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The local legend says that the sea basaltic stacks in the ocean were created when two trolls attempted during the night to pull a tri-masted boat to the shore. But they failed, and the daylight turned the trolls into stone as the sun rose.
6. Geysers of Haukadalur
Haukadalur valley from Laugarfjall, Suðurland, Iceland ( source: wikipedia )
The Haukadalur Geysers and the bubbling mud pots and hot springs can be found on Iceland’s Golden Circle.
The surreal valley in which these geysers reside is called the Geothermal Field of Haukadalur.
Strokkur is one of Haukadalur’s most famous geysers. This highly active geyser erupts every 5-8 minutes, providing visitors with excellent photo opportunities.
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Geyser, on the other hand, very occasionally bursts that brought us the name ‘geyser.’ Blesi, consisting of two pools, is also a common geothermal feature in Haukadalur.
One looks transparent, and the other looks beautifully blue.
7. Húsavík Whale Watching
Whale Watching Husavik Iceland ( Source: North Sailing )
In Husavik whale lovers are going to be in heaven. Situated on Skjalfandi Bay, this city is known as one of the world’s best locations for seeing whales.
The Bay’s waters are abundant in plankton, attracting many baleen whales that feed on the tiny species.
Humpbacks, blue, and mink are some of Skjalfandi Bay’s most common whales, although several other species were also found near Husavik.
Visitors should keep an eye on the puffins in addition to whales. In large colonies in this area, these adorable birds nest.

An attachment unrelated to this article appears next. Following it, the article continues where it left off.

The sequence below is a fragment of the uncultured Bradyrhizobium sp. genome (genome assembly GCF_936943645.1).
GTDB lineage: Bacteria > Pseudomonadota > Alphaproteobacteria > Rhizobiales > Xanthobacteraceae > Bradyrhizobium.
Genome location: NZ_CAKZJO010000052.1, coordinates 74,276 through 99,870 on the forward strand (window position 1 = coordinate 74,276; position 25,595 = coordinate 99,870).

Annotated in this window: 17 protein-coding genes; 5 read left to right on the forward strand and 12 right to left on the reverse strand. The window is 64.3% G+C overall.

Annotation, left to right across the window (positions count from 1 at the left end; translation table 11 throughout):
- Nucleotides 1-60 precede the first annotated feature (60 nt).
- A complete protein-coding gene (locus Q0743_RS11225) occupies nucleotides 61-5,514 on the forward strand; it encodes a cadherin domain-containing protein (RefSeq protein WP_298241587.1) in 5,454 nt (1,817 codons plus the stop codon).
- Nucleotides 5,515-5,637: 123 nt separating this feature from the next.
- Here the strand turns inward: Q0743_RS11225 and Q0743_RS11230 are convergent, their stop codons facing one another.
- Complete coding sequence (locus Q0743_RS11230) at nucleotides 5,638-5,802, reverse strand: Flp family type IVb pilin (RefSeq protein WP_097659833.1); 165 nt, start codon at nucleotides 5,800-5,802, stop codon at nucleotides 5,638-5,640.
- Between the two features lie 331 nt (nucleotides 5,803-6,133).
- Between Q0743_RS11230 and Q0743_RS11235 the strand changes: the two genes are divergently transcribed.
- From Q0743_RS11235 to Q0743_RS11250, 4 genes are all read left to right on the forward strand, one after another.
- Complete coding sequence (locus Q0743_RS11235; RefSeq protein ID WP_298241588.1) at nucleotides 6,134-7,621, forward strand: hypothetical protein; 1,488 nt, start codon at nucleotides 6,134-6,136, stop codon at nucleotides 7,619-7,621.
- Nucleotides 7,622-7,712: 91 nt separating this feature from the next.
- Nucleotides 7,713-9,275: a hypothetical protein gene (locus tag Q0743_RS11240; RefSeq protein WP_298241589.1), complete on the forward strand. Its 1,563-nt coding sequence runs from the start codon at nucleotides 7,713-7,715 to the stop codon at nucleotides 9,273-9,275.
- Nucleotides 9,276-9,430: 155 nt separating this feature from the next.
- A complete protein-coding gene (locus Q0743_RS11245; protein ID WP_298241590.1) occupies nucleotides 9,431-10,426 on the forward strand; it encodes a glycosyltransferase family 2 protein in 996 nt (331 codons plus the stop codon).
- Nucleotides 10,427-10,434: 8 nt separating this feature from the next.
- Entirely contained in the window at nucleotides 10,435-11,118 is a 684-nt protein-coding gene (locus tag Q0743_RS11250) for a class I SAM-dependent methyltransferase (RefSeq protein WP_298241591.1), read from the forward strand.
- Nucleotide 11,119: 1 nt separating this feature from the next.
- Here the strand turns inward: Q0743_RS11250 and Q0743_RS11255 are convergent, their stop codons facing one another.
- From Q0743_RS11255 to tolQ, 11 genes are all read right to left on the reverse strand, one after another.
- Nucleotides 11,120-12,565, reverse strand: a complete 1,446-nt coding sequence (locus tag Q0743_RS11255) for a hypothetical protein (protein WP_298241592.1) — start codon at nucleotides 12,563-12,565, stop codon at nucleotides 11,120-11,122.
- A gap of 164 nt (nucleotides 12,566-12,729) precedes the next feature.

View of Dettifoss, the largest waterfall in Europe, in its entirety with a person next to it for scale. The waterfall is located in the Jökulsárgljúfur National Park in the northeast of Iceland. Photo made by Tim Bekaert. ( Source: Wikipedia )
If visitors see Dettifoss for the first time, the majority of them are blown away by their pure wild strength.
This magnificent waterfall is the most strong in Europe and is located in Vatnajokull National Park.
Dettifloss, situated on the river of Jokulsa and Fjollum, is being fed into the Jokulsarglufur Canyon from the meltwater of the Vatnajokull glacier and flowing about 148 feet into it.
Often the majestic falls are called Prometheus waterfall because they are seen in a popular sci-fi film called Prometheus Waterfalls.
NOTE: This image is a panorama consisting of 4 frames that were merged or stitched in Hugin. As a result, this image necessarily underwent some form of digital manipulation. These manipulations may include blending, blurring, cloning, and colour and perspective adjustments. As a result of these adjustments, the image content may be slightly different from reality at the points where multiple images were combined. This manipulation is often required due to lens, perspective, and parallax distortions. ( Source: Wikipedia )
Mývatn is a shallow lake situated in Northern Iceland that is renowned for the many birds visible here.
Among several species, many species of ducks, common loons and whooper swans are common in this lake. A massive basaltic lava eruption formed the lake about 2,300 years ago.
There are still signs of this eruption around Mývatn today, such as volcanic formation.
The name of the lake is Midge Lake and it is, therefore, no wonder that in the summer months there will be large clouds of midges in this area.